We also did not need to worry about fonts, synchronizations, hard-to-reach
menus, or image comparisons.
We ran our poka-yoke scripts against 16 applications in the default English locale
plus 11 foreign locales. Each locale contained 100 menus, for a total of 1200
The menu utilities found 311 mistakes in menus and mnemonics. Few of the
problems we uncovered were earth-shattering, but in total they amounted to a
large annoyance in testing and running our localized applications. And though
311 seems like a large number, I encourage you to run similar checks on some
of your own localized applications. The results are likely to be eye-opening.
By creating and running these scripts, we discovered a rule for menu mnemonics
that was not explicitly stated in the Motif Style Guide. One developer used the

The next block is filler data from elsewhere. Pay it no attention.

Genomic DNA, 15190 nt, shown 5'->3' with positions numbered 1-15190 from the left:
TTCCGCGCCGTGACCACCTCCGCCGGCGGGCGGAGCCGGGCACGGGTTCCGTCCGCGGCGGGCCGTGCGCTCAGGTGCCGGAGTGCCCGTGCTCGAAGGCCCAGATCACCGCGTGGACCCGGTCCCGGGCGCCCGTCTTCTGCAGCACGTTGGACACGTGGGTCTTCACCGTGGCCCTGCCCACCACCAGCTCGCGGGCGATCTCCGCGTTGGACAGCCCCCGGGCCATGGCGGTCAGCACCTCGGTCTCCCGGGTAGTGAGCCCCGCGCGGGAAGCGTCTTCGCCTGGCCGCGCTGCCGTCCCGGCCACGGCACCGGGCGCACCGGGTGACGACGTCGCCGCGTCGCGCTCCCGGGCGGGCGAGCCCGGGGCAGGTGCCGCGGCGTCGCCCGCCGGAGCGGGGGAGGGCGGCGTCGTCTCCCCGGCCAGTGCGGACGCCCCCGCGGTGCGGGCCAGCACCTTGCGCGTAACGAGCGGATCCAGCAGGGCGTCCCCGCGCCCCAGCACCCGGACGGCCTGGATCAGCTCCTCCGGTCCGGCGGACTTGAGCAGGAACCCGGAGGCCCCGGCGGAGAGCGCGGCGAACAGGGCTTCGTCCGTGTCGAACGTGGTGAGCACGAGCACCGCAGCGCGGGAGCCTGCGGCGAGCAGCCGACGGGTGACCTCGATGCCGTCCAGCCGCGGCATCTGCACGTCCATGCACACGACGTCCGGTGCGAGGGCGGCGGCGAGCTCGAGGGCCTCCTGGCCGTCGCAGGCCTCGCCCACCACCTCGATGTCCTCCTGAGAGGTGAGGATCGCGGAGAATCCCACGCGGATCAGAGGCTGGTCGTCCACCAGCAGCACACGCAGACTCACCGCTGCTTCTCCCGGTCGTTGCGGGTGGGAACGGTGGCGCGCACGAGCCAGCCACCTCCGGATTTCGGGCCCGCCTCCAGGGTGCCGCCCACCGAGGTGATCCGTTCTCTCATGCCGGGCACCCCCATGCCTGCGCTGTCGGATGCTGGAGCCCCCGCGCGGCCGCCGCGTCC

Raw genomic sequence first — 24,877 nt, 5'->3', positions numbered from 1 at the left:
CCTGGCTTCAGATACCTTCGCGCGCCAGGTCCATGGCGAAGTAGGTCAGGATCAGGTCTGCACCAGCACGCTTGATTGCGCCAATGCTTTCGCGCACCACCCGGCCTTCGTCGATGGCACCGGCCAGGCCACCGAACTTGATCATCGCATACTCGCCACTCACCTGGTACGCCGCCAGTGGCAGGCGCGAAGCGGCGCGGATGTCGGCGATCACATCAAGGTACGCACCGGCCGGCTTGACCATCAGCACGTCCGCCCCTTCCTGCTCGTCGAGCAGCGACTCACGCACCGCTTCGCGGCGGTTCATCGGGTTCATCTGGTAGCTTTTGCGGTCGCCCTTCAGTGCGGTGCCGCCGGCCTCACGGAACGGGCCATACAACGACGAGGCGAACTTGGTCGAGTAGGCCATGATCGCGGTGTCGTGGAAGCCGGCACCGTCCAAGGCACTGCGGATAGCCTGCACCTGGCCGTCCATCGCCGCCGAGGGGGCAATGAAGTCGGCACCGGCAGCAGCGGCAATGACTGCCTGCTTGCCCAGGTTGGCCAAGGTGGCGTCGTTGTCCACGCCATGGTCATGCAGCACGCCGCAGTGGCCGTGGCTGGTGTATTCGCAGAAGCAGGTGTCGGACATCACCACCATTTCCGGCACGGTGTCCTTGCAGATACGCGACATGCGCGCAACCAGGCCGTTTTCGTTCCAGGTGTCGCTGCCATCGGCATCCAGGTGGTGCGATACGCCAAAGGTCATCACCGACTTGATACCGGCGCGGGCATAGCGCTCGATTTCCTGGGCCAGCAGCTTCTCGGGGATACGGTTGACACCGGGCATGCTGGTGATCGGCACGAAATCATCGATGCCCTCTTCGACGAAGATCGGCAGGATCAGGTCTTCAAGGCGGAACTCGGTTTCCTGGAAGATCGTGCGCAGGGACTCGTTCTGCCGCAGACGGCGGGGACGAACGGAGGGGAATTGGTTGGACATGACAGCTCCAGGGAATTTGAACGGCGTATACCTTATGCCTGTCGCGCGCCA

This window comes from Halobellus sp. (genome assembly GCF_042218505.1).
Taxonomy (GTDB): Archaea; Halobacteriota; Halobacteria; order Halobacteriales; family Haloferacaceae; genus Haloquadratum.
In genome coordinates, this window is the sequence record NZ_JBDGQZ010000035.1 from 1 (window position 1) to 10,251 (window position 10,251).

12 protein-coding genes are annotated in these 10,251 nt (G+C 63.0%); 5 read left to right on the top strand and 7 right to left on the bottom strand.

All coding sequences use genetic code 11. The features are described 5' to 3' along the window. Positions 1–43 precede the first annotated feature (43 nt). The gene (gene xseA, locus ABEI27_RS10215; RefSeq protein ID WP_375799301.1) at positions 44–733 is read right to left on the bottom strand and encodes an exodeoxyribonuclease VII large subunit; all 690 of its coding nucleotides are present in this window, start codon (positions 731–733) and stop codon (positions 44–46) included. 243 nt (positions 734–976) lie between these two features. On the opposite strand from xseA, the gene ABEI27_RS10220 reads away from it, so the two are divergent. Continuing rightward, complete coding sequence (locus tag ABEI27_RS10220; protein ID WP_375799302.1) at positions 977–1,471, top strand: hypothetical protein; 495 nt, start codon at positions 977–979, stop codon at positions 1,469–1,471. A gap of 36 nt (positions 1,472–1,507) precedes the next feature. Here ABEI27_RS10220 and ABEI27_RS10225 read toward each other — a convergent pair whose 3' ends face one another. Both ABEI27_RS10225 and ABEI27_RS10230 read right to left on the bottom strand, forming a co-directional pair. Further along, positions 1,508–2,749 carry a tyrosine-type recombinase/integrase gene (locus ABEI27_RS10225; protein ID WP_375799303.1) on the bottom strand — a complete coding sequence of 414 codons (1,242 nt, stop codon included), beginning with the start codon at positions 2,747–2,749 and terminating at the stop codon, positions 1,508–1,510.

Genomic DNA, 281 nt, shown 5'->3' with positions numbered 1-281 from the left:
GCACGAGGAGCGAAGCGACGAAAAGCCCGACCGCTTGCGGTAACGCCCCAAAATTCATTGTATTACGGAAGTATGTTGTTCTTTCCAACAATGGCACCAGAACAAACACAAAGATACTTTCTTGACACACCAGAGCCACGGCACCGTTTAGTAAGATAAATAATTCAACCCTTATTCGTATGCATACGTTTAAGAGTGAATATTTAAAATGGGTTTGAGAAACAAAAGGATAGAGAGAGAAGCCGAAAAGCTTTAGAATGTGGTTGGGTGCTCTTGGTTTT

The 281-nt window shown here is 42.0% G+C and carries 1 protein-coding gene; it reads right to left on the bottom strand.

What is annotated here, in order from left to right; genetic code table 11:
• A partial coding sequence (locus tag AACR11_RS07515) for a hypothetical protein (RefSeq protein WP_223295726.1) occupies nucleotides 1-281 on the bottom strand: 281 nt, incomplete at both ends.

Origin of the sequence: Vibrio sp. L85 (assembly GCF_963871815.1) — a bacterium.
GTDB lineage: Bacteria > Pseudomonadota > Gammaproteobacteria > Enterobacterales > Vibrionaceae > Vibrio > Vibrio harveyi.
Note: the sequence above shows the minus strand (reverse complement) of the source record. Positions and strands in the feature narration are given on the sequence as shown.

same mnemonic in the message catalog for items on two different menus. The
mnemonic at location "20,100" served as the mnemonic for "Rename" on one
menu and for "Reference" on another menu. This arrangement worked fine as
long as both labels kept the same mnemonic, "R". But when the German
localizer translated "Rename" to "Umbenennen" and changed the mnemonic
from "R" to "U", it broke the mnemonic-label relationship on the other menu. We
will eventually refine our poka-yoke scripts to include an inter-menu dependency
• No mnemonic location can be reused within an application.
Handling exception cases
We found that our utilities needed to allow for exceptions. For example, in most
locales, the Text Editor Edit menu has a selection to check spelling. This option
does not appear on the menu in several of the Asian locales; therefore it is
permissible in those locales for that mnemonic and label to violate the usual
criteria for that menu. After discussing whether we should artificially enforce the
criteria in those locales (which would inconvenience the localizers) or change the
code in the utility (which would complicate a rather simple script), we decided to